affected by fuel shortages, ?eopardizing essential ser ices like kidney dialysis, operating theatres, blood banks, intensi e care units, neo-natal care, and laboratories, putting patients# li es at risk. @usinesses, construction, and much agricultural work ha e also ground to a halt amid the power cuts and shortages of fuel and building materials. &his has further reduced the incomes of many households who already had trouble meeting their basic needs. @akeries ha e reduced production and people are forced to =ueue to buy bread. &ransportation throughout the Strip has been curtailedA carts pulled by donkeys are now being used to collect solid waste. &he Strip#s schools and uni ersities ha e also been affected. Since Bune 500%, when the Israeli blockade was tightened, Gaza#s energy, water, and sanitation infrastructure has been inade=uate to fulfil the basic rights of its inhabitants. &hey were already poor due to prior Israeli restrictions and decades of neglect. @efore the power plant shut down, Gaza already suffered from a chronic electricity shortage and routine power outages. Since $ -o ember, the electricity currently supplied to the Strip C which is purchased from Israel and )gypt C co ers less than D0 per cent of the population#s needs. ! main factor triggering the shutdown was the )gyptian military#s campaign to destroy tunnels between Gaza and Sinai C more than 60 per cent ha e been remo ed since Bune 50$/. Since early 50$$, the power plant was run on )gyptian diesel brought in through some of those tunnels C the amount dropped from about $ million litres per day in Bune 50$/ to around 50,000 litres per week in -o ember. !mnesty International is calling on the )gyptian authorities to facilitate construction of new power lines to increase the electricity supply to the southern Gaza Strip and work with (alestinian and Israeli authorities to find a sustainable solution to the fuel crisis. @ackground 3n 5E Bune 5001, Israeli aircraft fired eight missiles into the Gaza power plant, destroying all its transformers. Israeli restrictions on imports of construction materials, spare parts, and fuel impeded reconstruction. &hese restrictions were tightened after Israel imposed a complete air, land and sea blockade on Gaza in Bune 500%, when 4amas established a de facto administration in the Strip. !s the occupying power, Israel has the primary responsibility for addressing the current crisis by immediately increasing fuel supplies to Gaza. It must also address the long-term crisis by completely lifting the blockade, including by allowing fuel into Gaza without restrictions, allowing construction materials and e=uipment necessary for repairing and maintaining ital infrastructure, and increasing electricity supplies to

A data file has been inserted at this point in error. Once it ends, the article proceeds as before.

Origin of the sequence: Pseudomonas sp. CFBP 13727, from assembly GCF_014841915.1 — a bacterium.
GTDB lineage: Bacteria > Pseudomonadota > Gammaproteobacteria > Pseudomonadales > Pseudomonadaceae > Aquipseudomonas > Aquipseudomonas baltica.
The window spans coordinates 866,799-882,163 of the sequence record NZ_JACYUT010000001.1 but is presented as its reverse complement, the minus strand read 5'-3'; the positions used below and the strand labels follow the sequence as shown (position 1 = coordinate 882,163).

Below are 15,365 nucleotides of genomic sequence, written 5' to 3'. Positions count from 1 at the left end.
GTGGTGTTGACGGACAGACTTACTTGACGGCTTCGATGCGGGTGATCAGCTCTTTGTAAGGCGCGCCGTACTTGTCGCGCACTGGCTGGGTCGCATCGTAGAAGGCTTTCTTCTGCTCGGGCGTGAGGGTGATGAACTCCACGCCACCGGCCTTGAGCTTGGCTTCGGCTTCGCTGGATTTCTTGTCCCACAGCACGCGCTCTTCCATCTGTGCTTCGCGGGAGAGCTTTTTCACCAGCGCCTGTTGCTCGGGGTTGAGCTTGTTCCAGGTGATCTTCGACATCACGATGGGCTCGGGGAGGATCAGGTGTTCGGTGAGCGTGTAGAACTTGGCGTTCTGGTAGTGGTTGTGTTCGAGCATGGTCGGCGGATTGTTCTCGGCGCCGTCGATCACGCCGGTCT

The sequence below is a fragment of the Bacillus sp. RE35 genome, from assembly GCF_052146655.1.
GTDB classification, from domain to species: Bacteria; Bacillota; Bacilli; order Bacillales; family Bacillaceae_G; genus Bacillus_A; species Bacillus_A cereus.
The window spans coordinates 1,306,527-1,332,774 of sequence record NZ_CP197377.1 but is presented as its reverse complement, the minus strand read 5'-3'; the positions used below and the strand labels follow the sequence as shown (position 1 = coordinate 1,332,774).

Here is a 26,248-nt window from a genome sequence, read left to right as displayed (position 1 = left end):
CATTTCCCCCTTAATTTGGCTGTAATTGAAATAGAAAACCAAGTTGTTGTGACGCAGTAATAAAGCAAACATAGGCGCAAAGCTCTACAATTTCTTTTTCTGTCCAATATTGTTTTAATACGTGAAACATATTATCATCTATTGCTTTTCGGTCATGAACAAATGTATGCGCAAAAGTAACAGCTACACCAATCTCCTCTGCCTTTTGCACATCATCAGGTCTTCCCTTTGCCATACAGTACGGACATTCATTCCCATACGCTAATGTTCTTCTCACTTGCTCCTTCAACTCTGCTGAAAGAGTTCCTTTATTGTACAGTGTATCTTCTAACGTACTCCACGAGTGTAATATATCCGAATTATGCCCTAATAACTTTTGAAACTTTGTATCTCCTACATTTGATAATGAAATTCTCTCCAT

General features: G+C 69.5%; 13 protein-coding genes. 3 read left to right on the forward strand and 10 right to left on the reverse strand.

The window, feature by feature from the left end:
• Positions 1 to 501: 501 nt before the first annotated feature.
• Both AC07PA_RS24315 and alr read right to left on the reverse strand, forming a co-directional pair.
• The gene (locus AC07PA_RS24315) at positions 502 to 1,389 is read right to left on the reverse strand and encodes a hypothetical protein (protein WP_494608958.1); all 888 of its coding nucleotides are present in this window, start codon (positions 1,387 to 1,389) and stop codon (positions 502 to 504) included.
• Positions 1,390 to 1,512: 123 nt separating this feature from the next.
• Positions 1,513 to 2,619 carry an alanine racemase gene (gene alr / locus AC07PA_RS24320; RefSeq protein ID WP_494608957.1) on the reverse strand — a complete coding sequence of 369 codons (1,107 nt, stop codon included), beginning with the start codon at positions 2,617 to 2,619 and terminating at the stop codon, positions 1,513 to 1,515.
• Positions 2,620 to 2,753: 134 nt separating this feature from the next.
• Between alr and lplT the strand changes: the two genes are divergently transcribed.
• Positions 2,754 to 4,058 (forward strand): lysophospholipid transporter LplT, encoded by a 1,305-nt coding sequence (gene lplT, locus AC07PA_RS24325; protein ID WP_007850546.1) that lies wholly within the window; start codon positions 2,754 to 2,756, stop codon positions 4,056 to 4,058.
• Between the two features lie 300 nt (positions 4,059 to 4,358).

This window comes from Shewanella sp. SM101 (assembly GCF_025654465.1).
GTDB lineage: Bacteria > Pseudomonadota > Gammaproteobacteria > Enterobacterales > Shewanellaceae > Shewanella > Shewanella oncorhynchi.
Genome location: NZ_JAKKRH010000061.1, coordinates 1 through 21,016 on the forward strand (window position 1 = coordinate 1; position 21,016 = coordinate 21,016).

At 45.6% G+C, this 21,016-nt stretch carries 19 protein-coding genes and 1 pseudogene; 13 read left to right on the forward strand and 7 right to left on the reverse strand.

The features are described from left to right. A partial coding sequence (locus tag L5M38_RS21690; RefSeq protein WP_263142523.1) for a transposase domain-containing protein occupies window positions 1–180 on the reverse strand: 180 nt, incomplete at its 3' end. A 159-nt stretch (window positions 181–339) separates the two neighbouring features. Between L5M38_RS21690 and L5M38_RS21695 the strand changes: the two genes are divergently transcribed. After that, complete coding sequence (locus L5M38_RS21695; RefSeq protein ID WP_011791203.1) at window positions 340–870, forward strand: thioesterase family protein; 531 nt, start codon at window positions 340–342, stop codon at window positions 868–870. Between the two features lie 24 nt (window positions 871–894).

Gaza by facilitating the construction of new power lines. Continuing disputes between the 4amas de facto administration in the Gaza Strip and the (alestinian !uthority o er payment and ta'es are also a factor in the current crisis. @oth authorities must co-operate so that the power plant again recei es a steady supply of fuel and can resume operations. !ccording to the 2-#s 3ffice for the Coordination of 4umanitarian !ffairs, only about a =uarter of the water and sanitation pro?ects in Gaza included in the 50$/ Consolidated !ppeals (rocess ha e been funded.